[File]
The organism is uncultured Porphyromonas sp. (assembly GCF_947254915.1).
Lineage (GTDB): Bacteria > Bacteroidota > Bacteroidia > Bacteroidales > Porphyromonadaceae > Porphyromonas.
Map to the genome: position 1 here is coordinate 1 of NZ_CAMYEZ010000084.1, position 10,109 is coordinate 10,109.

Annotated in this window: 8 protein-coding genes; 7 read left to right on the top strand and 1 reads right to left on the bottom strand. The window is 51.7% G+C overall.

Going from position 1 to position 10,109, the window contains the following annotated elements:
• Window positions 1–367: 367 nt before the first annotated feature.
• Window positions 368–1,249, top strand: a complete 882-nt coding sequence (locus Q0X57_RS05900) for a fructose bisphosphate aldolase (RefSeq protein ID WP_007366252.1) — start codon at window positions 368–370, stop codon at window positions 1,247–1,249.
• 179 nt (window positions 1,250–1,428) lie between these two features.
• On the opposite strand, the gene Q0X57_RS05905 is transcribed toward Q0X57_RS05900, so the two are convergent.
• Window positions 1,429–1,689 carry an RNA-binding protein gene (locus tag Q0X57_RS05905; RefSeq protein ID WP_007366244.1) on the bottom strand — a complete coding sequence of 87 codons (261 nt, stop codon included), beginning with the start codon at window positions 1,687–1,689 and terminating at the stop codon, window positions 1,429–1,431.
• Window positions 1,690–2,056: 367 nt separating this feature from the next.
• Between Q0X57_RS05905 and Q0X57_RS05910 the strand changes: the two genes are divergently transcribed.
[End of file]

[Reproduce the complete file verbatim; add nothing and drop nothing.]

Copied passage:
The organism is uncultured Porphyromonas sp. (assembly GCF_947254915.1).
Lineage (GTDB): Bacteria > Bacteroidota > Bacteroidia > Bacteroidales > Porphyromonadaceae > Porphyromonas.
Map to the genome: position 1 here is coordinate 1 of NZ_CAMYEZ010000084.1, position 10,109 is coordinate 10,109.

Annotated in this window: 8 protein-coding genes; 7 read left to right on the top strand and 1 reads right to left on the bottom strand. The window is 51.7% G+C overall.

Going from position 1 to position 10,109, the window contains the following annotated elements:
• Window positions 1–367: 367 nt before the first annotated feature.
• Window positions 368–1,249, top strand: a complete 882-nt coding sequence (locus Q0X57_RS05900) for a fructose bisphosphate aldolase (RefSeq protein ID WP_007366252.1) — start codon at window positions 368–370, stop codon at window positions 1,247–1,249.
• 179 nt (window positions 1,250–1,428) lie between these two features.
• On the opposite strand, the gene Q0X57_RS05905 is transcribed toward Q0X57_RS05900, so the two are convergent.
• Window positions 1,429–1,689 carry an RNA-binding protein gene (locus tag Q0X57_RS05905; RefSeq protein ID WP_007366244.1) on the bottom strand — a complete coding sequence of 87 codons (261 nt, stop codon included), beginning with the start codon at window positions 1,687–1,689 and terminating at the stop codon, window positions 1,429–1,431.
• Window positions 1,690–2,056: 367 nt separating this feature from the next.
• Between Q0X57_RS05905 and Q0X57_RS05910 the strand changes: the two genes are divergently transcribed.